Apache hadoop


Published on

Handling D Big Data---

Published in: Technology, Business
  • Be the first to comment

  • Be the first to like this

No Downloads
Total views
On SlideShare
From Embeds
Number of Embeds
Embeds 0
No embeds

No notes for slide

Apache hadoop

  1. 1. Apache Hadoop- Large Scale Data ProcessingSharath Bandaru & Sai Dinesh KoppuravuriAdvanced Topics PresentationISYE 582 :Engineering Information Systems
  2. 2. Overview Understanding Big Data Structured/Unstructured Data Limitations Of Existing Data Analytics Structure Apache Hadoop Hadoop Architecture HDFS Map Reduce Conclusions References
  3. 3. Understanding Big DataBig DataIs creatingLarge AndGrowing FilesMeasured in:Petabytes (10^12)Terabytes (10^15)Which is largelyunstructured
  4. 4. Structured/Unstructured Data
  5. 5. Why now ?DataGrowthSTRUCTURED DATA – 20%1980 2013UNSTRUCTUREDDATA–80%Source : Cloudera, 2013
  6. 6. Challenges posed by Big DataVelocityVolumeVariety400 million tweets in a day on Twitter1 million transactions by Wal-Mart every hour2.5 peta bytes created by Wal-Marttransactions in an hourVideos, Photos, Text messages, Images,Audios, Documents, Emails, etc.,
  7. 7. Limitations Of Existing Data Analytics ArchitectureBI Reports + Interactive AppsRDBMS (aggregated data)ETL Compute GridStorage Only Grid ( original raw data )CollectionInstrumentationMoving Data ToCompute Doesn’t ScaleCan’t Explore OriginalHigh Fidelity Raw DataArchiving=Premature DataDeath
  8. 8. So What is Apache ?• A set of tools that supports running of applications on big data.• Core Hadoop has two main systems:- HDFS : self-healing high-bandwidth clustered storage.- Map Reduce : distributed fault-tolerant resource managementand scheduling coupled with a scalable data programmingabstraction.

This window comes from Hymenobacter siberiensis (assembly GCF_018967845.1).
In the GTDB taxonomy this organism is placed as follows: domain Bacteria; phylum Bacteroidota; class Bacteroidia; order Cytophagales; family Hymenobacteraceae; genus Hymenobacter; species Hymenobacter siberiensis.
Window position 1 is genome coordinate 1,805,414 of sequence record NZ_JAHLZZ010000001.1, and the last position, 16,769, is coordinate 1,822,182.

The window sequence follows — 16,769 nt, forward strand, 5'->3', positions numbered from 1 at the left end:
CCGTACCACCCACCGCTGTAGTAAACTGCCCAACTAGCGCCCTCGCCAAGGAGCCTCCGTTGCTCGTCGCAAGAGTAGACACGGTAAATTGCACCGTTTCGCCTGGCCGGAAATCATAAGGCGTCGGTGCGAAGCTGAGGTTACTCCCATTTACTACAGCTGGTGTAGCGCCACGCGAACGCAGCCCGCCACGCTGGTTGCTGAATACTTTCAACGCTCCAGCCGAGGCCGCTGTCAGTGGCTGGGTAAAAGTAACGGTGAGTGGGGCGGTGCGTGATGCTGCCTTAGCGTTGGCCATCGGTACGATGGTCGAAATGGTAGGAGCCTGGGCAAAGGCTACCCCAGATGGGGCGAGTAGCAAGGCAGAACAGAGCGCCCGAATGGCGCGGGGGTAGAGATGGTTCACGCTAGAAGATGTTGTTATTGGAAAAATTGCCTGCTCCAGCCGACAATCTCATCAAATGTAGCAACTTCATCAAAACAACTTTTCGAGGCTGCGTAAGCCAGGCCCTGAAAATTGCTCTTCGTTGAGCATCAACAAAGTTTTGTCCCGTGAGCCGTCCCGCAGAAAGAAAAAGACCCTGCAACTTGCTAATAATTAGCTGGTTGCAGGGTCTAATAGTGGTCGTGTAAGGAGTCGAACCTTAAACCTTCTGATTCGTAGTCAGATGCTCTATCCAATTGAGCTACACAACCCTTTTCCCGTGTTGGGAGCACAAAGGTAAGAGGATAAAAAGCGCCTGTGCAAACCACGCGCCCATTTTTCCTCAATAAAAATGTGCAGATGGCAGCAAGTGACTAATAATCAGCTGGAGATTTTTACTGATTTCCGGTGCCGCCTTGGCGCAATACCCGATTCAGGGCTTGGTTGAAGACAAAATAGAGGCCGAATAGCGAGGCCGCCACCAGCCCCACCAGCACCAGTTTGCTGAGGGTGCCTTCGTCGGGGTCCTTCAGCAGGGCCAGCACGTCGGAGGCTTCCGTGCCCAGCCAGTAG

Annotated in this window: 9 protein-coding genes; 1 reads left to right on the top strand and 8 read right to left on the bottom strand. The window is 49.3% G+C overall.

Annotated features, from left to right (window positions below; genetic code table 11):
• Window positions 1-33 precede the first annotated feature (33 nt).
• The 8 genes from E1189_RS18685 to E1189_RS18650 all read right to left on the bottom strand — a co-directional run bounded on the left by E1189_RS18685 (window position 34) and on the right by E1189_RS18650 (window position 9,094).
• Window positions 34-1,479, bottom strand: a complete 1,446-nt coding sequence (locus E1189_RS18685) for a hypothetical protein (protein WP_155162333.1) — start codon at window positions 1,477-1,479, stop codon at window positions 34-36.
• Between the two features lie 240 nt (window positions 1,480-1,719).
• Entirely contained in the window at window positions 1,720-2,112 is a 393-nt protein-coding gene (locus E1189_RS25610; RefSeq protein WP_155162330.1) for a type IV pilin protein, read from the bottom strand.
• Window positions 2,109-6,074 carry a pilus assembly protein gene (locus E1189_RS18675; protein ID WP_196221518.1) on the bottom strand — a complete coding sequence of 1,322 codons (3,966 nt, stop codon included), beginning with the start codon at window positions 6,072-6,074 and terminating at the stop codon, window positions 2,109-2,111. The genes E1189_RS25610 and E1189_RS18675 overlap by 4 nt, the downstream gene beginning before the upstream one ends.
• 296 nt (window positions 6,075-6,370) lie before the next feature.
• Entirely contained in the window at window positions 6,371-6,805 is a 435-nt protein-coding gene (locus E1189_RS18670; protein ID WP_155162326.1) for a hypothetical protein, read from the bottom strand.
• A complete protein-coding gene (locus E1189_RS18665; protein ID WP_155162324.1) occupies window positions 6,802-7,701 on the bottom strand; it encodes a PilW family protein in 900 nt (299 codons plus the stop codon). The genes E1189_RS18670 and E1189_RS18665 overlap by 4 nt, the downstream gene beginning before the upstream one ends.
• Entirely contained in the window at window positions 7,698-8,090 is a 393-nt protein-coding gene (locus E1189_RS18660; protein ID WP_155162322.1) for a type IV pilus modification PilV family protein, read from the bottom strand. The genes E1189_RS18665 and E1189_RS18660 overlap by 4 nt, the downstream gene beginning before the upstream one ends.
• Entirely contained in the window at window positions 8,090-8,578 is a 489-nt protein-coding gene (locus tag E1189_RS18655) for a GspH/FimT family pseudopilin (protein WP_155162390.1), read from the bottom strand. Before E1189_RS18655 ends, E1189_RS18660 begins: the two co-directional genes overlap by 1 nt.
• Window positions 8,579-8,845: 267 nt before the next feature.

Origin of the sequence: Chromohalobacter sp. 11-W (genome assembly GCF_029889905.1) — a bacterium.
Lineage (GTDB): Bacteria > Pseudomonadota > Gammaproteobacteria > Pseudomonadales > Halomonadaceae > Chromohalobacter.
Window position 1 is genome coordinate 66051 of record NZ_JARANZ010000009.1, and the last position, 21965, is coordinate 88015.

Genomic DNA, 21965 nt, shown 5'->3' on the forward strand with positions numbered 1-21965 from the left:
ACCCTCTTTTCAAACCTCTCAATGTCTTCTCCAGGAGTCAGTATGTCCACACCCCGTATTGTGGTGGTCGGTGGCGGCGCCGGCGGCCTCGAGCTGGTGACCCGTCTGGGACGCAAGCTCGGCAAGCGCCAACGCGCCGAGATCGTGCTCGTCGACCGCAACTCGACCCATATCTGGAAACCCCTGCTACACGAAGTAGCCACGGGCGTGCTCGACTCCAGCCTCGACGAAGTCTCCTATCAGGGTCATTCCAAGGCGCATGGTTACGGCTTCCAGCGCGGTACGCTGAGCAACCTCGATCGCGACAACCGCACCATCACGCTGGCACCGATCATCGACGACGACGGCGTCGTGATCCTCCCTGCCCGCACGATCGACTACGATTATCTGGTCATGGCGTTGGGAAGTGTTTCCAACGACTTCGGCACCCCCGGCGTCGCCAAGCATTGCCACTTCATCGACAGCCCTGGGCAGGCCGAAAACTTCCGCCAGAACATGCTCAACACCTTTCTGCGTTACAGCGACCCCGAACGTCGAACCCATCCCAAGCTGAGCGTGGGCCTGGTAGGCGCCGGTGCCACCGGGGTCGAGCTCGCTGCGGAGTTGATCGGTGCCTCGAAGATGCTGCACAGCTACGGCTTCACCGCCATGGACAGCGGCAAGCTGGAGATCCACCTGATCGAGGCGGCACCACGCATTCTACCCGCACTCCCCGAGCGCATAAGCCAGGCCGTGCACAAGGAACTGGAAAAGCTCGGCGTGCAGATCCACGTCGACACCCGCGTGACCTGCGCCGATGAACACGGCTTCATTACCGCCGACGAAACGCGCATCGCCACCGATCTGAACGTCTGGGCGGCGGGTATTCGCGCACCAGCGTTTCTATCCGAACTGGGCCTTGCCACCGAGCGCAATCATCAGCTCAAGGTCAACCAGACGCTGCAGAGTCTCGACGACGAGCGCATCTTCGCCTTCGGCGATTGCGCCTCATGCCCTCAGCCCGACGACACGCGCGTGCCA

9. 9. HistorySource : Cloudera, 2013
  10. 10. The Key Benefit: Agility/FlexibilitySchema-on-Write (RDBMS): Schema-on-Read (Hadoop):• Schema must be created before any datacan be loaded.• An explicit load operation has to takeplace which transforms data to DBinternal structure.• New columns must be added explicitlybefore new data for such columns can beloaded into the database• Data is simply copied to the file store,no transformation is needed.• A SerDe (Serializer/Deserlizer) is appliedduring read time to extract the requiredcolumns (late binding).• New data can start flowing anytime andwill appear retroactively once the SerDe isupdated to parse it.• Read is Fast• Standards/Governance• Load is Fast• Flexibility/AgilityPros
  11. 11. Use The Right Tool For The Right JobRelational Databases: Hadoop:Use when:• Interactive OLAP Analytics (< 1 sec)• Multistep ACID transactions• 100 % SQL complianceUse when:• Structured or Not (Flexibility)• Scalability of Storage/Compute• Complex Data Processing
  12. 12. Traditional ApproachBig DataPowerful ComputerProcessing limitEnterprise Approach:
  13. 13. Hadoop ArchitectureTaskTrackerJobTrackerNameNodeDataNodeMasterTaskTrackerDataNodeTaskTrackerDataNodeTaskTrackerDataNodeSlavesMapReduceHDFS
  14. 14. Hadoop ArchitectureTaskTrackerJobTrackerNameNodeDataNodeMasterTaskTrackerDataNodeTaskTrackerDataNodeTaskTrackerDataNodeSlavesApplication
  15. 15. Job TrackerTaskTrackerJobTrackerNameNodeDataNodeMasterTaskTrackerDataNodeTaskTrackerDataNodeTaskTrackerDataNodeSlavesApplication
  16. 16. Job TrackerTaskTrackerJobTrackerNameNodeDataNodeMasterTaskTrackerDataNodeTaskTrackerDataNodeTaskTrackerDataNodeSlavesApplication
  17. 17. HDFS: Hadoop Distributed File System• A given file is broken into blocks (default=64MB), then blocks are replicated acrosscluster(default=3).12345HDFS345125134245123Optimized for :• Throughput• Put/Get/Delete• AppendsBlock Replication for :• Durability• Availability• ThroughputBlock Replicas are distributed across serversand racks